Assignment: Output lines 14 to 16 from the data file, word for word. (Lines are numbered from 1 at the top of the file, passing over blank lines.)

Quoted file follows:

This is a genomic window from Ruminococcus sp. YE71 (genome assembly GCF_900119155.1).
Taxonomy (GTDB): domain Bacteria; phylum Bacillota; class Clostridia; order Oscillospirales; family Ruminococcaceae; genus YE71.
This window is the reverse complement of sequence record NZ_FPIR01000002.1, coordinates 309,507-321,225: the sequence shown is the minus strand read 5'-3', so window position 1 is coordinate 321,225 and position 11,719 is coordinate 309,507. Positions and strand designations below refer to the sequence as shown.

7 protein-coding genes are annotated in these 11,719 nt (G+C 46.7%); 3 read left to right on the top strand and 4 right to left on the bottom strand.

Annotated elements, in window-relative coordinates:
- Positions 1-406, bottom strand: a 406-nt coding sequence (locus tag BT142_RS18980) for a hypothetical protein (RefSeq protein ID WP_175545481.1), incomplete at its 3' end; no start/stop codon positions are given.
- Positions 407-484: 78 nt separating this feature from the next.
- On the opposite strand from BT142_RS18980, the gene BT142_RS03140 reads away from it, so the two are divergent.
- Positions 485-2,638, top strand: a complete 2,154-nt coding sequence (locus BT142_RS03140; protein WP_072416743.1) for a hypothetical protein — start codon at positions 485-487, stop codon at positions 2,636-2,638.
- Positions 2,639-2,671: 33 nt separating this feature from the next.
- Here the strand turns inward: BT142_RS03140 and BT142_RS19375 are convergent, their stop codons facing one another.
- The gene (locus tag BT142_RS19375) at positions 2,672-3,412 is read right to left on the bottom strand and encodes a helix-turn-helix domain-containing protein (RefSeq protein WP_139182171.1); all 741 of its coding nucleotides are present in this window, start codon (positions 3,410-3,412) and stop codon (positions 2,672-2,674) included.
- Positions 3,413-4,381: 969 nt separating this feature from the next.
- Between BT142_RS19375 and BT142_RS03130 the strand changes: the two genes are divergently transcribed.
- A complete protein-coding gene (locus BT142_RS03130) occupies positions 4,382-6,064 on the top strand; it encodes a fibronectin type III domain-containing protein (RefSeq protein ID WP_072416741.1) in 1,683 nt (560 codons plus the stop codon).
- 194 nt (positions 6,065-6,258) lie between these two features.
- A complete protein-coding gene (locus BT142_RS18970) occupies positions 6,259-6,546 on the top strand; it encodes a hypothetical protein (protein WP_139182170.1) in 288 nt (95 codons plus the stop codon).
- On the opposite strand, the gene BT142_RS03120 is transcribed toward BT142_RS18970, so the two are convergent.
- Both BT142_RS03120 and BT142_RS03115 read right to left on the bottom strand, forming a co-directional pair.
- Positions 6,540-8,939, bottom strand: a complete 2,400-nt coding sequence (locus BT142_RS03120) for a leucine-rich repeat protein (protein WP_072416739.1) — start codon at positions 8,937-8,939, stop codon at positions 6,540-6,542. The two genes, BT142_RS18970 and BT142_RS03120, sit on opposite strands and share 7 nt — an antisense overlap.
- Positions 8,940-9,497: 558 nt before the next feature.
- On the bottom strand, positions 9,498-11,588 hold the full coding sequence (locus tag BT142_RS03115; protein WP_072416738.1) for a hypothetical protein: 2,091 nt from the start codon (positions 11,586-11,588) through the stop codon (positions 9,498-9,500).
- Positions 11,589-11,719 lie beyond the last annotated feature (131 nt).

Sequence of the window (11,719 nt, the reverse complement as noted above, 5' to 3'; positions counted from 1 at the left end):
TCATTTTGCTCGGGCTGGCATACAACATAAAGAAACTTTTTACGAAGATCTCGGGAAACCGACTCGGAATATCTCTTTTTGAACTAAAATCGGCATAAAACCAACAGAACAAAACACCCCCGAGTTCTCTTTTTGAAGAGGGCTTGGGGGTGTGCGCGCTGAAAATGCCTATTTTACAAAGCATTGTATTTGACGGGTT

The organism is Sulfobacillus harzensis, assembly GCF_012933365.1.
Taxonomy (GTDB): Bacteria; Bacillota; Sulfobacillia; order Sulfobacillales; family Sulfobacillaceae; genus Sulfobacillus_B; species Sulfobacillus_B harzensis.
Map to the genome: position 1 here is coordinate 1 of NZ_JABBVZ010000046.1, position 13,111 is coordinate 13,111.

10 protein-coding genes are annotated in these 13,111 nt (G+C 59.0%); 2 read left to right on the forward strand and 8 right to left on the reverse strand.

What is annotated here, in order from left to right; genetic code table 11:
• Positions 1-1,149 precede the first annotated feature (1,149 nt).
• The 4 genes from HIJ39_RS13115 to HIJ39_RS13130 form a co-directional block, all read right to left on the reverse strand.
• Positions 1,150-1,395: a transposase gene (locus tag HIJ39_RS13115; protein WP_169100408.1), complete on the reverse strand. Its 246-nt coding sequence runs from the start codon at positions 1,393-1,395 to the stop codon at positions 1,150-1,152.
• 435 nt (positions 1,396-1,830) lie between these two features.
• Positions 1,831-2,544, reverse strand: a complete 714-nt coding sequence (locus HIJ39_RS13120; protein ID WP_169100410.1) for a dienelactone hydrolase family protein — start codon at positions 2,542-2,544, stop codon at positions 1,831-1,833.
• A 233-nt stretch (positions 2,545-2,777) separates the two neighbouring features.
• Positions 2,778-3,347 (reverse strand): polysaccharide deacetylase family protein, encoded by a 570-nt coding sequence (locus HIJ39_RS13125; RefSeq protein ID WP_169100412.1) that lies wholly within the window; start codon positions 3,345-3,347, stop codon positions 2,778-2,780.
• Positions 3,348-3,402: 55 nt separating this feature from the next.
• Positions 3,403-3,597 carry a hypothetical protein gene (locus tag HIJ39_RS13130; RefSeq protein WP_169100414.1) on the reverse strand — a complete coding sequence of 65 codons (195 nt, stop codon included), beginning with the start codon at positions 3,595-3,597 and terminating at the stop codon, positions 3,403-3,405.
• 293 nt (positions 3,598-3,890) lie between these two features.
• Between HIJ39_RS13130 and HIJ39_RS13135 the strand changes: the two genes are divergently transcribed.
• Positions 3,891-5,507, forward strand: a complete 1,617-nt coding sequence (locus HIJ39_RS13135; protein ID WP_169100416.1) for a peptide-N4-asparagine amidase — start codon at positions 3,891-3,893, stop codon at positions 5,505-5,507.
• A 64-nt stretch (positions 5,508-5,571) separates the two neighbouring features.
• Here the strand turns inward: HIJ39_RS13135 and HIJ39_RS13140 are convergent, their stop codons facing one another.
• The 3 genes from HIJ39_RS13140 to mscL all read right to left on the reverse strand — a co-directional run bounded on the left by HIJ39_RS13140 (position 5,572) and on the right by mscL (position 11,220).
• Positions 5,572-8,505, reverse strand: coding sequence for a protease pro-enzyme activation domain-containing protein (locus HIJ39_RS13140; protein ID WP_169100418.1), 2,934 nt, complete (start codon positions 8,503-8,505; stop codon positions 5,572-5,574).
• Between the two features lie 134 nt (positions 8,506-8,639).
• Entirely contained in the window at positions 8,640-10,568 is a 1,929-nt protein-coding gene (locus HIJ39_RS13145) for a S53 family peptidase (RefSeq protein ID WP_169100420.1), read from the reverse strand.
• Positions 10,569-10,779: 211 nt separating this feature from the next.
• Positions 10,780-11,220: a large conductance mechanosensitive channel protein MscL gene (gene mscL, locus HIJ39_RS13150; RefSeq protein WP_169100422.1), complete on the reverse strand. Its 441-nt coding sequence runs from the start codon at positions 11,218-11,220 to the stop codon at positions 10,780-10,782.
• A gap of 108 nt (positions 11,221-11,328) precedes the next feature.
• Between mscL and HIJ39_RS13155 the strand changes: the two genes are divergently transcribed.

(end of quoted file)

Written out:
- Between BT142_RS19375 and BT142_RS03130 the strand changes: the two genes are divergently transcribed.
- A complete protein-coding gene (locus BT142_RS03130) occupies positions 4,382-6,064 on the top strand; it encodes a fibronectin type III domain-containing protein (RefSeq protein ID WP_072416741.1) in 1,683 nt (560 codons plus the stop codon).
- 194 nt (positions 6,065-6,258) lie between these two features.